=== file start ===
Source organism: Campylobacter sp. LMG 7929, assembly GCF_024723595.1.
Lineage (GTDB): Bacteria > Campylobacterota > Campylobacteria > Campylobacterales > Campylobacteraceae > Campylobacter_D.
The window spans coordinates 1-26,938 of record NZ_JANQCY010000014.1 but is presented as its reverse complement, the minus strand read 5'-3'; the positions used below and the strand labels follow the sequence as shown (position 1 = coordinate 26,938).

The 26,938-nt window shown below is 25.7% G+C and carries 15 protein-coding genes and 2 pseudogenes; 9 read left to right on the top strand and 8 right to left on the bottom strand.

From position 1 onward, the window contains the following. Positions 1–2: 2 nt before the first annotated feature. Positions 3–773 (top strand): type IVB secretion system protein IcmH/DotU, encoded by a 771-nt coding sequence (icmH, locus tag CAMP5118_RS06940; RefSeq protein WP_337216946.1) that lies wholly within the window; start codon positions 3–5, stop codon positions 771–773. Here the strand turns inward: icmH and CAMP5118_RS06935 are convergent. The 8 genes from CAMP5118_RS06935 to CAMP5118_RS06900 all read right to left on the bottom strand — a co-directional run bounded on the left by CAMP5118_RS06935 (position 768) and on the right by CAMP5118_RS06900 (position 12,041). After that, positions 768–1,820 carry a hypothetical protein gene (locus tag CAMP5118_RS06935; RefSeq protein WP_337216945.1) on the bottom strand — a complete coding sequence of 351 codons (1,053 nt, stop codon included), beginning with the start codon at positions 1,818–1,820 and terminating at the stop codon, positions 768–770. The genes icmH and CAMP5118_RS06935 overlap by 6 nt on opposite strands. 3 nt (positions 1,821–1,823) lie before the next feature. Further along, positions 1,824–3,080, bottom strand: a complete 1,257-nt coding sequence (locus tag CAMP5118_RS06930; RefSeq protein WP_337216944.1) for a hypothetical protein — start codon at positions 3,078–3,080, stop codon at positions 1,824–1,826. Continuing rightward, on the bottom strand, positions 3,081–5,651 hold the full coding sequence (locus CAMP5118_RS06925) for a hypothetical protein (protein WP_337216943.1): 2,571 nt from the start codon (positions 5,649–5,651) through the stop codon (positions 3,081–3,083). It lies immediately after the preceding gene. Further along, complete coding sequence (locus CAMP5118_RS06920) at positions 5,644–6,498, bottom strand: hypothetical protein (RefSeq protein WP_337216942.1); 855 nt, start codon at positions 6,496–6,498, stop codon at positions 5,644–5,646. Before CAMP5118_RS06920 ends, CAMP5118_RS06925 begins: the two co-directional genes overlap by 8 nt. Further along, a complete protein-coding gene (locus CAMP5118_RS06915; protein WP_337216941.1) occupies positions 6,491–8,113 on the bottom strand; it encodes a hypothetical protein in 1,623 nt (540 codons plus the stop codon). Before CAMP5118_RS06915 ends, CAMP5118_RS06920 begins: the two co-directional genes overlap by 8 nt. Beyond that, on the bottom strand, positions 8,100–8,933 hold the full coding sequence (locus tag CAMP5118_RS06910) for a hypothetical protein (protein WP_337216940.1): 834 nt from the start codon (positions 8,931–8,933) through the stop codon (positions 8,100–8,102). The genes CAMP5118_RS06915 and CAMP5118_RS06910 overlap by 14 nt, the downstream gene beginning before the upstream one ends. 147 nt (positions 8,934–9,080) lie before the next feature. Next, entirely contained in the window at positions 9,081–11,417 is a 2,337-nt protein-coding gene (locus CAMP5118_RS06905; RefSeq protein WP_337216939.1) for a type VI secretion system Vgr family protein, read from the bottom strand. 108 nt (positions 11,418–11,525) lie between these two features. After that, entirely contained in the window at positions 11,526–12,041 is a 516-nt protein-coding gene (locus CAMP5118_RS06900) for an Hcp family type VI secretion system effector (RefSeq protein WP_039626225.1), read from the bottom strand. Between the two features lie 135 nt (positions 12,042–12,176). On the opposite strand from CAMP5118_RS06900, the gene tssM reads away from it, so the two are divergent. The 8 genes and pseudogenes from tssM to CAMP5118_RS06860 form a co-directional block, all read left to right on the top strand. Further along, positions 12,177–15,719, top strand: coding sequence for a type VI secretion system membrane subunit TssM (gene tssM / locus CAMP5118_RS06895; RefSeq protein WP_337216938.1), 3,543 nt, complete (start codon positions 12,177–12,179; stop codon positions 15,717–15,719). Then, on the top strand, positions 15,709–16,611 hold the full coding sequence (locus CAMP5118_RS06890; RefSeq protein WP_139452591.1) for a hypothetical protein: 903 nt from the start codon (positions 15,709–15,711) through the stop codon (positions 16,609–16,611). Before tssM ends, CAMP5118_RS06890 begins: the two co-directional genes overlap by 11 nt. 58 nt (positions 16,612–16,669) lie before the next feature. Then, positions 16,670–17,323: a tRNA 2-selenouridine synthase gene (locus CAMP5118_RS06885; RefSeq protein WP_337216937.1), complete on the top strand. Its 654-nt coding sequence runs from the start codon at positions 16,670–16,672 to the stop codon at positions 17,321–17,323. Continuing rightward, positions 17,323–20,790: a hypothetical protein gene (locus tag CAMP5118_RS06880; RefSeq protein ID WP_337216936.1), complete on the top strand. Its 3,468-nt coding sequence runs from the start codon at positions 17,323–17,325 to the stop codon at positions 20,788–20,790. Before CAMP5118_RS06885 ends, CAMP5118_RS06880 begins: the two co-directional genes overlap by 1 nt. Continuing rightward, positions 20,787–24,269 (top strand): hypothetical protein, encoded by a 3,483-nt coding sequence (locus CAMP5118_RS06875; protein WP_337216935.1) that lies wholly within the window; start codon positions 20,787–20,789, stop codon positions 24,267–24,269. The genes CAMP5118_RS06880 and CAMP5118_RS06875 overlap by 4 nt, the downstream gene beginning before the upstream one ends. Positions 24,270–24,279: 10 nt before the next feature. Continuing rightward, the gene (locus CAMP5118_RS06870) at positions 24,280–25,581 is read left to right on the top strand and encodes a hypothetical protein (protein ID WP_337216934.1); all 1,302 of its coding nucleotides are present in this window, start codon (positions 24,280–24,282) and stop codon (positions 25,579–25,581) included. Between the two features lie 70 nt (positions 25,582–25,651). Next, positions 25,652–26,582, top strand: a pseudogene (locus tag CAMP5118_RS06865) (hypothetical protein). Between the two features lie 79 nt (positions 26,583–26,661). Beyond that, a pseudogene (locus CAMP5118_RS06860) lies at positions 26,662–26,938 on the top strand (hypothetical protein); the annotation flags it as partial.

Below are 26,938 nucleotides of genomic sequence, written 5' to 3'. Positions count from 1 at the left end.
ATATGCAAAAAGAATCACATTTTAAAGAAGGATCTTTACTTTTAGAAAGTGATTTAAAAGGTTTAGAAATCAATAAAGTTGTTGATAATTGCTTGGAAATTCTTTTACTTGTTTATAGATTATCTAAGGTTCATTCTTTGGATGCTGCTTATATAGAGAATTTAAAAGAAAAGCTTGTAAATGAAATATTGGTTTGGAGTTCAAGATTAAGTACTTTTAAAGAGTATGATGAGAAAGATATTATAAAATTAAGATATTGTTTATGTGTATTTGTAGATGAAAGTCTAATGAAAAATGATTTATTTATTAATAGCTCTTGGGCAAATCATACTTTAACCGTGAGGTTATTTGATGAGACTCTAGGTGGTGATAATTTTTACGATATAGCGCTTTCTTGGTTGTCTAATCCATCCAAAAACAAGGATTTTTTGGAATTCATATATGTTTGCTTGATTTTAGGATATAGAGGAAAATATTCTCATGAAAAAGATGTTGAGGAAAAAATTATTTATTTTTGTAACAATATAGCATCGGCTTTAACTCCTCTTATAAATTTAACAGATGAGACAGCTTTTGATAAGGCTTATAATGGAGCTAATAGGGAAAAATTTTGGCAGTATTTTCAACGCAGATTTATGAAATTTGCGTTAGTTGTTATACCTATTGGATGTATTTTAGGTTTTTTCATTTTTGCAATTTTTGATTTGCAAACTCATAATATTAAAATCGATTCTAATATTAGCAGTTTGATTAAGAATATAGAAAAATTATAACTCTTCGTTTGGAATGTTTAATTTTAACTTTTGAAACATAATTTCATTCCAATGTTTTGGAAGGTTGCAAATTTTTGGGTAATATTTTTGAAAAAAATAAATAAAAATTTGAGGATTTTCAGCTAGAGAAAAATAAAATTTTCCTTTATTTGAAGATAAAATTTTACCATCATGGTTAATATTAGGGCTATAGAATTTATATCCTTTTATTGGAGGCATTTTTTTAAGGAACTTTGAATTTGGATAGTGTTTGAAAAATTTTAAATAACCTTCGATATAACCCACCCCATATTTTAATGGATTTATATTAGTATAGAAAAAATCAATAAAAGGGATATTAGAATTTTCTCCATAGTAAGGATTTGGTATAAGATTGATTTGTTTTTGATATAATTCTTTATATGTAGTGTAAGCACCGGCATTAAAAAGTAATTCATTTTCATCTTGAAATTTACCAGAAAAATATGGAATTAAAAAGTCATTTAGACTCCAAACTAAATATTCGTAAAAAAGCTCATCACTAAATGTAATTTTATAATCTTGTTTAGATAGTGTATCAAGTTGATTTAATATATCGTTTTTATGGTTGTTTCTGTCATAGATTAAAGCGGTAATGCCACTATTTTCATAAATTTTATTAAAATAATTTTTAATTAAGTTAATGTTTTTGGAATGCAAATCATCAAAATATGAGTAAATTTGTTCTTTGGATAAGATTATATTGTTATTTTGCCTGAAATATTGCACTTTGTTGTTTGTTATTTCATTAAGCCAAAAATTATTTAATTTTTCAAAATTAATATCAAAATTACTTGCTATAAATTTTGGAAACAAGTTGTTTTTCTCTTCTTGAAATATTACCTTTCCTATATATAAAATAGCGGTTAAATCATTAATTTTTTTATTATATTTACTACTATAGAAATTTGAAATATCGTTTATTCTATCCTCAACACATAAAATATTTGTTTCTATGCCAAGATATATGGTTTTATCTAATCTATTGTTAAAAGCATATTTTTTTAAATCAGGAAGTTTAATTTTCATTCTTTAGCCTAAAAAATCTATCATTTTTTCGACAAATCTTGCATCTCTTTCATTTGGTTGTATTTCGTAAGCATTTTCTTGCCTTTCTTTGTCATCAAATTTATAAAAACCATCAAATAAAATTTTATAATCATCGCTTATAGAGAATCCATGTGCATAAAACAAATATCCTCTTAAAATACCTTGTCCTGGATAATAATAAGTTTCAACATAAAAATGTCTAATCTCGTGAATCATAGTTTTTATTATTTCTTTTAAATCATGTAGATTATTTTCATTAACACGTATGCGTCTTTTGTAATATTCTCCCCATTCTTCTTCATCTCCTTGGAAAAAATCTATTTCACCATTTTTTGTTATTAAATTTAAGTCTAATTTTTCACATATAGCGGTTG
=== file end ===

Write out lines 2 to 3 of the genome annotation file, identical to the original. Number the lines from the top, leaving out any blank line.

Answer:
Lineage (GTDB): Bacteria > Campylobacterota > Campylobacteria > Campylobacterales > Campylobacteraceae > Campylobacter_D.
The window spans coordinates 1-26,938 of record NZ_JANQCY010000014.1 but is presented as its reverse complement, the minus strand read 5'-3'; the positions used below and the strand labels follow the sequence as shown (position 1 = coordinate 26,938).